Here, FCM Johnson and CASA Whiteman support the termination of Mother's parental rights, believing it to be in the children's best interests. Moreover, as we noted above, Mother's issues with substance abuse have not been remedied and pose a safety risk to the children if they were returned to her care. See In re A.S., 17 N.E.3d 994, 1006 (Ind. Ct. App. 2014) (finding termination of parental rights in children's best interests where parents did not address their substance-abuse issues or complete recommended services during the two-year case), trans. denied. While this evidence alone is sufficient to support the trial court's conclusion, permanency is a central consideration in determining best interests. The record shows the older children have bounced around through several foster homes and relative placements for four years, while most of the younger children have been with Foster Parents their entire lives. Each child now resides in a loving and stable home. The oldest three children are with their grandparents, who wish to adopt them. The youngest three children are with Foster Parents, who wish to adopt them. All the children are bonded to their placement and their siblings, and the grandparents and Foster Parents show a willingness to maintain the sibling bond among the children.
 For all these reasons, we conclude the totality of the evidence supports the trial court's determination that termination of Mother's parental rights is in the children's best interests.
1. Several witnesses, including Mother, testified Father is not the biological father of H.W. However, because Mother and Father were married when H.W. was born, Father is the legal father. No petition to disestablish paternity was ever filed.
2. Mother pled guilty, and the conviction was later reduced to a Class A misdemeanor.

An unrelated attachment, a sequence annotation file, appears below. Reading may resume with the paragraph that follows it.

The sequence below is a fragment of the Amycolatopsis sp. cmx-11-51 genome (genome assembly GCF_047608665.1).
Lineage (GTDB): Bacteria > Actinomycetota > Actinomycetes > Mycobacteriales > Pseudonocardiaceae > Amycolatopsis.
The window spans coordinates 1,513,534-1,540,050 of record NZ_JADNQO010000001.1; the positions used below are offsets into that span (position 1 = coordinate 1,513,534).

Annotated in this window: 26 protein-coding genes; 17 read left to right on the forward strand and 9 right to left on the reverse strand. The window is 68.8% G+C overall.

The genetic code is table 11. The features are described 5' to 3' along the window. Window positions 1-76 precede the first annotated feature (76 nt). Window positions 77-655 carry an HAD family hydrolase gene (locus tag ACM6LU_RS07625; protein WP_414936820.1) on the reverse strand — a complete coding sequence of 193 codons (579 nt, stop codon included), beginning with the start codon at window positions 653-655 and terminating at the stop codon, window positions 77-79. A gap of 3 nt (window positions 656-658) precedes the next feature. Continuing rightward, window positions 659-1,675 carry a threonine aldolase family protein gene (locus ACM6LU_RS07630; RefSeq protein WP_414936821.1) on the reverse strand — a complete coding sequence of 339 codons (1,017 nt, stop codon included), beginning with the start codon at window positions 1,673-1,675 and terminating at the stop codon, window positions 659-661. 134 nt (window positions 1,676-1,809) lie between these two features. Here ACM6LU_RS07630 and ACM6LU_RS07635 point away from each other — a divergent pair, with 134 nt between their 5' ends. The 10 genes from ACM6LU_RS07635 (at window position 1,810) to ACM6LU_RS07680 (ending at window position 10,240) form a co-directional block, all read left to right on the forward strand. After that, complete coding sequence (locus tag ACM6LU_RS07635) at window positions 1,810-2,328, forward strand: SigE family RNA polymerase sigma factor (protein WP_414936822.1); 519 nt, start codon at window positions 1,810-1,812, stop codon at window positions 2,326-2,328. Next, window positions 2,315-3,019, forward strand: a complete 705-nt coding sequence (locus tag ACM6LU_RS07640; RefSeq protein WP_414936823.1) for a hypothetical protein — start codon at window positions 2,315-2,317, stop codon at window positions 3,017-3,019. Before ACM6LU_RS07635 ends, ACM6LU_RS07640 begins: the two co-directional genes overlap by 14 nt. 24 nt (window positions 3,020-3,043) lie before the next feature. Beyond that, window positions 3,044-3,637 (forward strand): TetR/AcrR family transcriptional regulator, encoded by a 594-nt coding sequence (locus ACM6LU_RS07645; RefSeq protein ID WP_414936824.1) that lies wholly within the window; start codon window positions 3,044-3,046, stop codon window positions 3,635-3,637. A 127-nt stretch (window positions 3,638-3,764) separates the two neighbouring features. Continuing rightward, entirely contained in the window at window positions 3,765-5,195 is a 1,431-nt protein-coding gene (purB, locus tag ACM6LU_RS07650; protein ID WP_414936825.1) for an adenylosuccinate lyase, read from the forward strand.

3. The record does not reveal why Father was incarcerated.
4. Mother re-engaged in therapy in February 2021 while the termination hearing was ongoing, but her participation remained inconsistent.
5. In October, Mother gave birth to Parents’ seventh child, D.W., who tested positive for illegal substances at birth and was removed and placed in foster care. D.W. was adjudicated a CHINS in January 2021 but is not a party to this termination matter.
6. Mother also challenges the trial court's conclusion that there is a reasonable probability the continuation of the parent-child relationship poses a threat to the children's well-being. But because we affirm the trial court's conclusion there is a reasonable probability the conditions resulting in the children's removal will not be remedied, we need not address this alternate conclusion. See In re A.G., 45 N.E.3d 471, 478 (Ind. Ct. App. 2015) (Indiana Code section 31-35-2-4(b)(2)(B) is written in the disjunctive and requires trial courts to find only one of the two requirements of subsection (b) has been established by clear and convincing evidence), trans. denied.
Najam, J., and Weissmann, J., concur.
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Docket No: Court of Appeals Case No. 21A-JT-1788
Decided: February 28, 2022
Court: Court of Appeals of Indiana.